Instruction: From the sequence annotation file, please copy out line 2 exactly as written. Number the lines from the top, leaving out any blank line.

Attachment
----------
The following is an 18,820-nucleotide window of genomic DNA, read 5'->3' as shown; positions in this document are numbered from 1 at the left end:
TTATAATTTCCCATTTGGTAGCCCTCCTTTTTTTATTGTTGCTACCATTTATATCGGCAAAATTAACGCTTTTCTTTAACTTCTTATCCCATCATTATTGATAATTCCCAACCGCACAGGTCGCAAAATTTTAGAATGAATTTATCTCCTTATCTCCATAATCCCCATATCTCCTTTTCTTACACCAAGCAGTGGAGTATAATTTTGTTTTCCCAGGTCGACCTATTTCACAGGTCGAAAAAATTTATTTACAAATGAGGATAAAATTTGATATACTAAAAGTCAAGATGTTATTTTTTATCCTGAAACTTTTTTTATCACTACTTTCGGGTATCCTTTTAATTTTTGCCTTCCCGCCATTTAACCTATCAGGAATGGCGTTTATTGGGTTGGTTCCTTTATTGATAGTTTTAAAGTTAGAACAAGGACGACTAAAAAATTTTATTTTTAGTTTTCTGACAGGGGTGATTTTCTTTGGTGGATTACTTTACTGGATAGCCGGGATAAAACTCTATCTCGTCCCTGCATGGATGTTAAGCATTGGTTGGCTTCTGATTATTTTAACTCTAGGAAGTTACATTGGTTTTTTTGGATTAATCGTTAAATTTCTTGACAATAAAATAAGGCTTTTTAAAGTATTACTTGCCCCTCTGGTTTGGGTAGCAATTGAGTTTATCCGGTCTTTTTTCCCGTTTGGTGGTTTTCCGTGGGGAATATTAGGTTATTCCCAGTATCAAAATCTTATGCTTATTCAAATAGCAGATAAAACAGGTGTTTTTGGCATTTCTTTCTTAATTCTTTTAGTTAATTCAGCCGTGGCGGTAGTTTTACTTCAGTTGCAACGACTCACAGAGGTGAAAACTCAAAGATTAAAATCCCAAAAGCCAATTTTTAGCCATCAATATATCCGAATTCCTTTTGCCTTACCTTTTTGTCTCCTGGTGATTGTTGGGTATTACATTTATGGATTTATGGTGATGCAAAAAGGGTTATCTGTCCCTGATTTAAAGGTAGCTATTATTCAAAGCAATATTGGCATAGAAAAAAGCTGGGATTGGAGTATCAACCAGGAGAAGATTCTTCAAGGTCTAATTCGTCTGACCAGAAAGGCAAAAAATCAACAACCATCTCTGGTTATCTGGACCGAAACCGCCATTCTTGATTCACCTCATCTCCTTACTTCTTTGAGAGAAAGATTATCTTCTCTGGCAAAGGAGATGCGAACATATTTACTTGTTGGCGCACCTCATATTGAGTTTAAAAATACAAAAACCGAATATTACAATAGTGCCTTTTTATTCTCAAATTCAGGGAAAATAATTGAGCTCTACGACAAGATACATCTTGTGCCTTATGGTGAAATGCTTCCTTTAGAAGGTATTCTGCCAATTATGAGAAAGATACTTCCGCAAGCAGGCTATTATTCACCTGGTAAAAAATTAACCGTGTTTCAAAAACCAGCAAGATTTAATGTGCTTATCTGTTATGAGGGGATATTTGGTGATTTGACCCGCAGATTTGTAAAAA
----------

TTATAATTTCCCATTTGGTAGCCCTCCTTTTTTTATTGTTGCTACCATTTATATCGGCAAAATTAACGCTTTTCTTTAACTTCTTATCCCATCATTATTGATAATTCCCAACCGCACAGGTCGCAAAATTTTAGAATGAATTTATCTCCTTATCTCCATAATCCCCATATCTCCTTTTCTTACACCAAGCAGTGGAGTATAATTTTGTTTTCCCAGGTCGACCTATTTCACAGGTCGAAAAAATTTATTTACAAATGAGGATAAAATTTGATATACTAAAAGTCAAGATGTTATTTTTTATCCTGAAACTTTTTTTATCACTACTTTCGGGTATCCTTTTAATTTTTGCCTTCCCGCCATTTAACCTATCAGGAATGGCGTTTATTGGGTTGGTTCCTTTATTGATAGTTTTAAAGTTAGAACAAGGACGACTAAAAAATTTTATTTTTAGTTTTCTGACAGGGGTGATTTTCTTTGGTGGATTACTTTACTGGATAGCCGGGATAAAACTCTATCTCGTCCCTGCATGGATGTTAAGCATTGGTTGGCTTCTGATTATTTTAACTCTAGGAAGTTACATTGGTTTTTTTGGATTAATCGTTAAATTTCTTGACAATAAAATAAGGCTTTTTAAAGTATTACTTGCCCCTCTGGTTTGGGTAGCAATTGAGTTTATCCGGTCTTTTTTCCCGTTTGGTGGTTTTCCGTGGGGAATATTAGGTTATTCCCAGTATCAAAATCTTATGCTTATTCAAATAGCAGATAAAACAGGTGTTTTTGGCATTTCTTTCTTAATTCTTTTAGTTAATTCAGCCGTGGCGGTAGTTTTACTTCAGTTGCAACGACTCACAGAGGTGAAAACTCAAAGATTAAAATCCCAAAAGCCAATTTTTAGCCATCAATATATCCGAATTCCTTTTGCCTTACCTTTTTGTCTCCTGGTGATTGTTGGGTATTACATTTATGGATTTATGGTGATGCAAAAAGGGTTATCTGTCCCTGATTTAAAGGTAGCTATTATTCAAAGCAATATTGGCATAGAAAAAAGCTGGGATTGGAGTATCAACCAGGAGAAGATTCTTCAAGGTCTAATTCGTCTGACCAGAAAGGCAAAAAATCAACAACCATCTCTGGTTATCTGGACCGAAACCGCCATTCTTGATTCACCTCATCTCCTTACTTCTTTGAGAGAAAGATTATCTTCTCTGGCAAAGGAGATGCGAACATATTTACTTGTTGGCGCACCTCATATTGAGTTTAAAAATACAAAAACCGAATATTACAATAGTGCCTTTTTATTCTCAAATTCAGGGAAAATAATTGAGCTCTACGACAAGATACATCTTGTGCCTTATGGTGAAATGCTTCCTTTAGAAGGTATTCTGCCAATTATGAGAAAGATACTTCCGCAAGCAGGCTATTATTCACCTGGTAAAAAATTAACCGTGTTTCAAAAACCAGCAAGATTTAATGTGCTTATCTGTTATGAGGGGATATTTGGTGATTTGACCCGCAGATTTGTAAAAA